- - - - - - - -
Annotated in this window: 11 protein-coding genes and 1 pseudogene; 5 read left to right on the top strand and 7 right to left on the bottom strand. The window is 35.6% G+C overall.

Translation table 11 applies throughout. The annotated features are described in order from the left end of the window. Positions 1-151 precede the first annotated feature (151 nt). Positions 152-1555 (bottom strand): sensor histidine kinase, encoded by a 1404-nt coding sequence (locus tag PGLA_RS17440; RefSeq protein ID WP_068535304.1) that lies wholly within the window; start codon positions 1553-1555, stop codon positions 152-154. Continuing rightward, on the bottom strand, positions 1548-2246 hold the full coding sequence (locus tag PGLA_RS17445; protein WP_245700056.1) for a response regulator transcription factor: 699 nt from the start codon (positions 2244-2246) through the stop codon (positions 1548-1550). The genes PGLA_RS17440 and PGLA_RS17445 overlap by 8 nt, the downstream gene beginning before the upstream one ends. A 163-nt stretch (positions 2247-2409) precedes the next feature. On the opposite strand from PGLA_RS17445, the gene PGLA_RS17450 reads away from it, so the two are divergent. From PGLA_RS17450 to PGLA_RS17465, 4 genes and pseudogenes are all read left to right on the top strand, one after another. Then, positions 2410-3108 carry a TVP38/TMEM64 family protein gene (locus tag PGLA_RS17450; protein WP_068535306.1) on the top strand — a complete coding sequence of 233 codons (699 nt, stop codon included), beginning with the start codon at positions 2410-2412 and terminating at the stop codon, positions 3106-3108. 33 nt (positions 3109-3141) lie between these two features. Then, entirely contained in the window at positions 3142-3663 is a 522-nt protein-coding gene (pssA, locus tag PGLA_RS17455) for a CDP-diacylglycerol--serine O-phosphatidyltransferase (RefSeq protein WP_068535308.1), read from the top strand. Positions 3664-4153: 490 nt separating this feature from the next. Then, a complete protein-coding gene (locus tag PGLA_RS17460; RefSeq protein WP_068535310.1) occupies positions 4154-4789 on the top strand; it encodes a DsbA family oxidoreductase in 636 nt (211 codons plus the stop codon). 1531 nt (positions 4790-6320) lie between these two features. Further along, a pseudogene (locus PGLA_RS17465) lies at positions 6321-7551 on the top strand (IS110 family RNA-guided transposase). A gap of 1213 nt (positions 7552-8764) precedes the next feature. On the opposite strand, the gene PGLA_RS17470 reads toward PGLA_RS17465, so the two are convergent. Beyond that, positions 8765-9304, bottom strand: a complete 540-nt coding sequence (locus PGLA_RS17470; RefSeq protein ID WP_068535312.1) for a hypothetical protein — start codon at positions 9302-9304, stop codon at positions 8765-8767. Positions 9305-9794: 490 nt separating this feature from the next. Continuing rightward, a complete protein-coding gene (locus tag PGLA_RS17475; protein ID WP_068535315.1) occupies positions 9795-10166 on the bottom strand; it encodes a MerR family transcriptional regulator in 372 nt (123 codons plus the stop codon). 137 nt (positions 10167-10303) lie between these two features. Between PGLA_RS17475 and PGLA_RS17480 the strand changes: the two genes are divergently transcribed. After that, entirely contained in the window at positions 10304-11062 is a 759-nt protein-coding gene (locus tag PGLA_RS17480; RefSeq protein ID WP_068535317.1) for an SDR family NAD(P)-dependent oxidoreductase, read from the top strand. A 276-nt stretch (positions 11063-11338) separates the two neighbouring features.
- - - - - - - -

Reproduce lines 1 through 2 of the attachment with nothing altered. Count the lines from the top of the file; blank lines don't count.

Annotated in this window: 11 protein-coding genes and 1 pseudogene; 5 read left to right on the top strand and 7 right to left on the bottom strand. The window is 35.6% G+C overall.

Translation table 11 applies throughout. The annotated features are described in order from the left end of the window. Positions 1-151 precede the first annotated feature (151 nt). Positions 152-1555 (bottom strand): sensor histidine kinase, encoded by a 1404-nt coding sequence (locus tag PGLA_RS17440; RefSeq protein ID WP_068535304.1) that lies wholly within the window; start codon positions 1553-1555, stop codon positions 152-154. Continuing rightward, on the bottom strand, positions 1548-2246 hold the full coding sequence (locus tag PGLA_RS17445; protein WP_245700056.1) for a response regulator transcription factor: 699 nt from the start codon (positions 2244-2246) through the stop codon (positions 1548-1550). The genes PGLA_RS17440 and PGLA_RS17445 overlap by 8 nt, the downstream gene beginning before the upstream one ends. A 163-nt stretch (positions 2247-2409) precedes the next feature. On the opposite strand from PGLA_RS17445, the gene PGLA_RS17450 reads away from it, so the two are divergent. From PGLA_RS17450 to PGLA_RS17465, 4 genes and pseudogenes are all read left to right on the top strand, one after another. Then, positions 2410-3108 carry a TVP38/TMEM64 family protein gene (locus tag PGLA_RS17450; protein WP_068535306.1) on the top strand — a complete coding sequence of 233 codons (699 nt, stop codon included), beginning with the start codon at positions 2410-2412 and terminating at the stop codon, positions 3106-3108. 33 nt (positions 3109-3141) lie between these two features. Then, entirely contained in the window at positions 3142-3663 is a 522-nt protein-coding gene (pssA, locus tag PGLA_RS17455) for a CDP-diacylglycerol--serine O-phosphatidyltransferase (RefSeq protein WP_068535308.1), read from the top strand. Positions 3664-4153: 490 nt separating this feature from the next. Then, a complete protein-coding gene (locus tag PGLA_RS17460; RefSeq protein WP_068535310.1) occupies positions 4154-4789 on the top strand; it encodes a DsbA family oxidoreductase in 636 nt (211 codons plus the stop codon). 1531 nt (positions 4790-6320) lie between these two features. Further along, a pseudogene (locus PGLA_RS17465) lies at positions 6321-7551 on the top strand (IS110 family RNA-guided transposase). A gap of 1213 nt (positions 7552-8764) precedes the next feature. On the opposite strand, the gene PGLA_RS17470 reads toward PGLA_RS17465, so the two are convergent. Beyond that, positions 8765-9304, bottom strand: a complete 540-nt coding sequence (locus PGLA_RS17470; RefSeq protein ID WP_068535312.1) for a hypothetical protein — start codon at positions 9302-9304, stop codon at positions 8765-8767. Positions 9305-9794: 490 nt separating this feature from the next. Continuing rightward, a complete protein-coding gene (locus tag PGLA_RS17475; protein ID WP_068535315.1) occupies positions 9795-10166 on the bottom strand; it encodes a MerR family transcriptional regulator in 372 nt (123 codons plus the stop codon). 137 nt (positions 10167-10303) lie between these two features. Between PGLA_RS17475 and PGLA_RS17480 the strand changes: the two genes are divergently transcribed. After that, entirely contained in the window at positions 10304-11062 is a 759-nt protein-coding gene (locus tag PGLA_RS17480; RefSeq protein ID WP_068535317.1) for an SDR family NAD(P)-dependent oxidoreductase, read from the top strand. A 276-nt stretch (positions 11063-11338) separates the two neighbouring features.